The illness experiences of African Americans residing in an inner city community, Houston, Texas
This dissertation documents health and illness in the context of daily life circumstances and structural conditions faced by African American families living in Clover Heights (pseudonym), an inner city public housing project in the Third Ward, Houston, Texas. Drawing from Kleinman's (1980) model of culturally defined health care systems and using the holistic-content approach to narrative analysis (Lieblich, Tuval- Mashiach, & Zilber, 1998) the purpose of this research was to explore the ways in which social and health policy, economic mobility, the inner city environment, and cultural beliefs intertwined with African American families' health related ideas, behaviors, and practices. I recruited six families using a convenience sampling method (Schensul, Schensul, & LeCompte, 1999) and followed them for fourteen months (2010–2011). Family was defined as a household unit, or those living in the same residence, short or long-term. Single, African American women ranging in age from 29–80 years headed all families. All but one family included children or grandchildren 18 years of age and younger, or children or other relative 18 years of age and older. I also recruited six residents with who I became acquainted over the course of the project. I collected data using traditional ethnographic methods including participant-observation, archive review, field notes, mapping, free-listing, in-depth interviews, and life history interviews.
Doing ethnography afforded the families who participated in this project the freedom to construct their own experiences of health and illness. My role centered on listening to, learning from, and interpreting participants' narratives, exploring similarities and differences within and across families' experiences. As the research progressed, a pattern concerning diagnosis and pharmacotherapy for children's behavioral and emotional problems, particularly attention-deficit hyperactivity disorder (ADHD) and pediatric bipolar disorder (PBD), emerged from my formal interactions with participants and my informal interactions with residents. The findings presented in this dissertation document this pattern, focusing on how mothers and families interpreted, organized, and ascribed meaning to their experiences of ADHD and PBD.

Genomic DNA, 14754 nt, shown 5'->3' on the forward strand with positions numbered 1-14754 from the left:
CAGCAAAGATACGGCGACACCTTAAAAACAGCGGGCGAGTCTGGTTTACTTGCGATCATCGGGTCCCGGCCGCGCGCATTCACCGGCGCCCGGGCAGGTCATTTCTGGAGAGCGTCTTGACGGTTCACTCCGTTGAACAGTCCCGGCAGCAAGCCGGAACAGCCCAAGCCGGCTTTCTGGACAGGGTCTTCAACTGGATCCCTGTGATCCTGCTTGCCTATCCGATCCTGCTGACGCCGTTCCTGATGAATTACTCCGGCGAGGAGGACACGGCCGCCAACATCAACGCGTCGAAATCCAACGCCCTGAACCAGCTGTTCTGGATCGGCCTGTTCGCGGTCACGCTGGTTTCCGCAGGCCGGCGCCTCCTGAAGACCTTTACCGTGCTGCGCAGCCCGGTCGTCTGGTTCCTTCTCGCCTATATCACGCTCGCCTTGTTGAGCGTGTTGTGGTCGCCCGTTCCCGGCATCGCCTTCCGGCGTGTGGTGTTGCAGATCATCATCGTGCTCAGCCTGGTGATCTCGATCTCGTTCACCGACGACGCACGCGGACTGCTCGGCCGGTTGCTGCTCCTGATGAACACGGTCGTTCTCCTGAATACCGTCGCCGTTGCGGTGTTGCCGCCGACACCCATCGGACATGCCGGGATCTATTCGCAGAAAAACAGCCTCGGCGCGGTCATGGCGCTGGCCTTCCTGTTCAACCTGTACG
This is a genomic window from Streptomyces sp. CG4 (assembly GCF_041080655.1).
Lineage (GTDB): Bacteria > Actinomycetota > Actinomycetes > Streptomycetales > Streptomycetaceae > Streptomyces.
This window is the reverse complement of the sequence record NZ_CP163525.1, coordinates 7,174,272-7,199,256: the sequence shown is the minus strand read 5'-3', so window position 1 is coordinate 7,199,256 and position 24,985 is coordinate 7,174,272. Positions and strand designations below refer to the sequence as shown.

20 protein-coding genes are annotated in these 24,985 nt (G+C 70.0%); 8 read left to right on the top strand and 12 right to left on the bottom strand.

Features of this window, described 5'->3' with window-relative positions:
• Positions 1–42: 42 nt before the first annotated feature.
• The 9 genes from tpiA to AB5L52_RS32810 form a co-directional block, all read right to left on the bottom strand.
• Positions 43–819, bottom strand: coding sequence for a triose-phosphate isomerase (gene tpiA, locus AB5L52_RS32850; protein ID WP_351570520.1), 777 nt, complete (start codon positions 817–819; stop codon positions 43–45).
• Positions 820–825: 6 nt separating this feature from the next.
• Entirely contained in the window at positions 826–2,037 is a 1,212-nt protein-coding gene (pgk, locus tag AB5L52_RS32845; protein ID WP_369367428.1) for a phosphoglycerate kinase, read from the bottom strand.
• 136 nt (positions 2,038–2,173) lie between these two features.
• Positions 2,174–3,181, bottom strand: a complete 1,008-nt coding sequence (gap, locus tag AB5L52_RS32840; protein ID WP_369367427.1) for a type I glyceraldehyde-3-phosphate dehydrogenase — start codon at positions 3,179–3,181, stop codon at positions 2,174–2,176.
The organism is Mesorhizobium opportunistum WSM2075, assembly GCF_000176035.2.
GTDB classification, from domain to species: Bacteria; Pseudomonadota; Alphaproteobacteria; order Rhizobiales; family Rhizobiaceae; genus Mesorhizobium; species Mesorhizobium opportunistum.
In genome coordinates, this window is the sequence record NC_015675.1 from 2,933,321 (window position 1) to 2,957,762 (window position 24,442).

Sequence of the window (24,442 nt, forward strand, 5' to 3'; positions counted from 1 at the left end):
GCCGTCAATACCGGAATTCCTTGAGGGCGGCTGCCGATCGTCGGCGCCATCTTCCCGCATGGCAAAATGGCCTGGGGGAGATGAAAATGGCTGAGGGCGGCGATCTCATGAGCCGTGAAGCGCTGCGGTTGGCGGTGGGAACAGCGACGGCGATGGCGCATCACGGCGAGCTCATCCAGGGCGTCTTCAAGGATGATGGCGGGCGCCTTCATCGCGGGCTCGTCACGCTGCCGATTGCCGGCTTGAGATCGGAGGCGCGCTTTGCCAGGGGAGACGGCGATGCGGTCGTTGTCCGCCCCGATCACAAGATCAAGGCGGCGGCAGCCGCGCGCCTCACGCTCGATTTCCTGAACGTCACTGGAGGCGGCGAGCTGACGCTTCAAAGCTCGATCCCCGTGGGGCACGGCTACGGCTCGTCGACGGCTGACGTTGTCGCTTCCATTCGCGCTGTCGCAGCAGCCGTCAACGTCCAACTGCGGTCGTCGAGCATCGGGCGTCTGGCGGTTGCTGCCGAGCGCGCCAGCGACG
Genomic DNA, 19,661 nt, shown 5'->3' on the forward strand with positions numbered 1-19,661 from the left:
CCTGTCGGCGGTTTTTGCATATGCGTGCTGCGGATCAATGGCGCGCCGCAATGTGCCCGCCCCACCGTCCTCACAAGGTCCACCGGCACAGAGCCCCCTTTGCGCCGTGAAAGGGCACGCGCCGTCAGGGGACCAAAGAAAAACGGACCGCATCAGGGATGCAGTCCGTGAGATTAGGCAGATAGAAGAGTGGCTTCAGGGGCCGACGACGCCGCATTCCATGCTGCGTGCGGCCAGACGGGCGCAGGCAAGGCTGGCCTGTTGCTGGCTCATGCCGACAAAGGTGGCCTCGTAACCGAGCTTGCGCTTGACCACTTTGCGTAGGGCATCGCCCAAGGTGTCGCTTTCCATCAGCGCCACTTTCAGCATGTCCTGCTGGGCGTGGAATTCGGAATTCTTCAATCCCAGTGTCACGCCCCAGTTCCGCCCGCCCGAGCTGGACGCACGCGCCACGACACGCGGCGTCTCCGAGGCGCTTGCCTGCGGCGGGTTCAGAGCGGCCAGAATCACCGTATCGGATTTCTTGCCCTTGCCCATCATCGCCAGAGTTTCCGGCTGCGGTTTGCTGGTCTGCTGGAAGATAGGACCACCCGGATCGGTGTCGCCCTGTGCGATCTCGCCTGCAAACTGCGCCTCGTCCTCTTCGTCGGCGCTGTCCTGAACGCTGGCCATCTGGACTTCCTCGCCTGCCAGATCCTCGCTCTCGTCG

In the first manuscript presented here, I documented three mothers' narrative constructions of a child's diagnosis with and pharmacotherapy for ADHD or PBD. Using Gergen's (1997) relational perspective I argued that mothers' knowledge and experiences of ADHD and PBD were not individually constructed, but were linguistically and discursively constituted through various social interactions and relationships, including family, spirituality and faith, community norms, and expert systems of knowledge. Mothers' narratives revealed the complexity of children's behavioral and emotional problems, the daily trials of living through these problems, how they coped with adversity and developed survival strategies, and how they interacted with various institutional authorities involved in evaluating, diagnosing, and encouraging pharmaceutical intervention for children's behavior. The findings highlight the ways in which mothers' social interactions and relationships introduced a scientific language and discourse for explaining children's behavior as mental illness, the discordances between expert systems of knowledge and mothers' understandings, and how discordances reflected mothers' ‘microsources of power’ for producing their own stories and experiences.
In the second manuscript presented here, I documented the ways in which structural factors, including gender, race/ethnicity, and socioeconomic status, coupled with a unique cultural and social standpoint (Collins, 1990/2009) influenced the strategies this group of African American mothers employed to understand and respond to ADHD or PBD. The most salient themes related to mother-child relationships coalesced around mothers' beliefs about the etiology of ADHD and PBD, ‘conceptualizing responsibility,’ and ‘protection-survival.’ The findings suggest that even though mothers' strategies varied, they were in pursuit of a common goal. Mothers' challenged the status quo, addressing children's behavioral and emotional problems in the ways that made the most sense to them, specifically protecting their children from further marginalization in society more so than believing these were the best options for their children.
Attention deficit disorder
0325: Black studies
0573: Public health
0622: Clinical psychology